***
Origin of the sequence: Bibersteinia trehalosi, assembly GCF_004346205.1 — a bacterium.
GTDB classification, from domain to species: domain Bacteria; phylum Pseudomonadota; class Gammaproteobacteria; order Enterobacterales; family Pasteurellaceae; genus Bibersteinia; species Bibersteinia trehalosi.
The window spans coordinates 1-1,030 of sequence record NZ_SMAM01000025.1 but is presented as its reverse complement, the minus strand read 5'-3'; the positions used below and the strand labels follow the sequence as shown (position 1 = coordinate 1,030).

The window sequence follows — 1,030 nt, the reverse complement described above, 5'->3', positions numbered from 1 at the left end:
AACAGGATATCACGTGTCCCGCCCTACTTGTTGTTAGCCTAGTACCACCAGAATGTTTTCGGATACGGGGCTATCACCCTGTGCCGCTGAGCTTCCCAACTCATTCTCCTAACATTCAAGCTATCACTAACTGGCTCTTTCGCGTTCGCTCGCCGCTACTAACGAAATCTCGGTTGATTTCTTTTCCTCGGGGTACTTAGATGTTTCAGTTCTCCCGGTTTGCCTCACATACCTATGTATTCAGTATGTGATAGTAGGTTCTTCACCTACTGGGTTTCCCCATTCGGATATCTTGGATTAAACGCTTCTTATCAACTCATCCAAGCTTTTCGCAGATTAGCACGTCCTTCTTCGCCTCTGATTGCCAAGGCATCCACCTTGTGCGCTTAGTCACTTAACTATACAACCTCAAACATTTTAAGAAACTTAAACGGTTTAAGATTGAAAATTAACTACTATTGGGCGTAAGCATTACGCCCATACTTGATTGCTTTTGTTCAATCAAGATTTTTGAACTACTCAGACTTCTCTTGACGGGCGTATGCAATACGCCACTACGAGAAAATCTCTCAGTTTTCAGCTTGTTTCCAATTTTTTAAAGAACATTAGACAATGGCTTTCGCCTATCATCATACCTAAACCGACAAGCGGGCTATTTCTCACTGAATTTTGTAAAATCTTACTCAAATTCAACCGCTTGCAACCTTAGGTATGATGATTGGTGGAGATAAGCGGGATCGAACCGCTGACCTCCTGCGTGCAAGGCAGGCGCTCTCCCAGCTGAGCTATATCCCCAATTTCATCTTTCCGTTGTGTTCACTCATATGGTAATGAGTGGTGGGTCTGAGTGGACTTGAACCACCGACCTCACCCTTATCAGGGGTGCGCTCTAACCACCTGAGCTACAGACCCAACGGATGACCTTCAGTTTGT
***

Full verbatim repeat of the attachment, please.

Origin of the sequence: Bibersteinia trehalosi, assembly GCF_004346205.1 — a bacterium.
GTDB classification, from domain to species: domain Bacteria; phylum Pseudomonadota; class Gammaproteobacteria; order Enterobacterales; family Pasteurellaceae; genus Bibersteinia; species Bibersteinia trehalosi.
The window spans coordinates 1-1,030 of sequence record NZ_SMAM01000025.1 but is presented as its reverse complement, the minus strand read 5'-3'; the positions used below and the strand labels follow the sequence as shown (position 1 = coordinate 1,030).

The window sequence follows — 1,030 nt, the reverse complement described above, 5'->3', positions numbered from 1 at the left end:
AACAGGATATCACGTGTCCCGCCCTACTTGTTGTTAGCCTAGTACCACCAGAATGTTTTCGGATACGGGGCTATCACCCTGTGCCGCTGAGCTTCCCAACTCATTCTCCTAACATTCAAGCTATCACTAACTGGCTCTTTCGCGTTCGCTCGCCGCTACTAACGAAATCTCGGTTGATTTCTTTTCCTCGGGGTACTTAGATGTTTCAGTTCTCCCGGTTTGCCTCACATACCTATGTATTCAGTATGTGATAGTAGGTTCTTCACCTACTGGGTTTCCCCATTCGGATATCTTGGATTAAACGCTTCTTATCAACTCATCCAAGCTTTTCGCAGATTAGCACGTCCTTCTTCGCCTCTGATTGCCAAGGCATCCACCTTGTGCGCTTAGTCACTTAACTATACAACCTCAAACATTTTAAGAAACTTAAACGGTTTAAGATTGAAAATTAACTACTATTGGGCGTAAGCATTACGCCCATACTTGATTGCTTTTGTTCAATCAAGATTTTTGAACTACTCAGACTTCTCTTGACGGGCGTATGCAATACGCCACTACGAGAAAATCTCTCAGTTTTCAGCTTGTTTCCAATTTTTTAAAGAACATTAGACAATGGCTTTCGCCTATCATCATACCTAAACCGACAAGCGGGCTATTTCTCACTGAATTTTGTAAAATCTTACTCAAATTCAACCGCTTGCAACCTTAGGTATGATGATTGGTGGAGATAAGCGGGATCGAACCGCTGACCTCCTGCGTGCAAGGCAGGCGCTCTCCCAGCTGAGCTATATCCCCAATTTCATCTTTCCGTTGTGTTCACTCATATGGTAATGAGTGGTGGGTCTGAGTGGACTTGAACCACCGACCTCACCCTTATCAGGGGTGCGCTCTAACCACCTGAGCTACAGACCCAACGGATGACCTTCAGTTTGT